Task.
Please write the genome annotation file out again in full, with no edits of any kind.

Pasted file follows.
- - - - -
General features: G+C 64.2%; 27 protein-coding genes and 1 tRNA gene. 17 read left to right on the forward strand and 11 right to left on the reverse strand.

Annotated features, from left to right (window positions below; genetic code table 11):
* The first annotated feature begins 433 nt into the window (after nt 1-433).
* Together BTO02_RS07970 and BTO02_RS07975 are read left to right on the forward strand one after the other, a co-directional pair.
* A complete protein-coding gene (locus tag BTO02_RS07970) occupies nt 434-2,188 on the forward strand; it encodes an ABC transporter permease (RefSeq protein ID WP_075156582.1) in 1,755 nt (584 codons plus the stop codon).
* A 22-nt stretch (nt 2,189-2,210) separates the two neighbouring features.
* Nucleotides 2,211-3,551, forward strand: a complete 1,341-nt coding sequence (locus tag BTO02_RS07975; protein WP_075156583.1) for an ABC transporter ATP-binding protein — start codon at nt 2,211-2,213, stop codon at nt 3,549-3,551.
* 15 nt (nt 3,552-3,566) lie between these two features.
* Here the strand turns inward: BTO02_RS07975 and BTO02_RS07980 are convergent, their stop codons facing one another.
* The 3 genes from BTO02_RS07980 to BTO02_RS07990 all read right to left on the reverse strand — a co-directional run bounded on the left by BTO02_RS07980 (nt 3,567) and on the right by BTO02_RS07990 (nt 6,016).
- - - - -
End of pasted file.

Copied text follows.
General features: G+C 64.2%; 27 protein-coding genes and 1 tRNA gene. 17 read left to right on the forward strand and 11 right to left on the reverse strand.

Annotated features, from left to right (window positions below; genetic code table 11):
* The first annotated feature begins 433 nt into the window (after nt 1-433).
* Together BTO02_RS07970 and BTO02_RS07975 are read left to right on the forward strand one after the other, a co-directional pair.
* A complete protein-coding gene (locus tag BTO02_RS07970) occupies nt 434-2,188 on the forward strand; it encodes an ABC transporter permease (RefSeq protein ID WP_075156582.1) in 1,755 nt (584 codons plus the stop codon).
* A 22-nt stretch (nt 2,189-2,210) separates the two neighbouring features.
* Nucleotides 2,211-3,551, forward strand: a complete 1,341-nt coding sequence (locus tag BTO02_RS07975; protein WP_075156583.1) for an ABC transporter ATP-binding protein — start codon at nt 2,211-2,213, stop codon at nt 3,549-3,551.
* 15 nt (nt 3,552-3,566) lie between these two features.
* Here the strand turns inward: BTO02_RS07975 and BTO02_RS07980 are convergent, their stop codons facing one another.
* The 3 genes from BTO02_RS07980 to BTO02_RS07990 all read right to left on the reverse strand — a co-directional run bounded on the left by BTO02_RS07980 (nt 3,567) and on the right by BTO02_RS07990 (nt 6,016).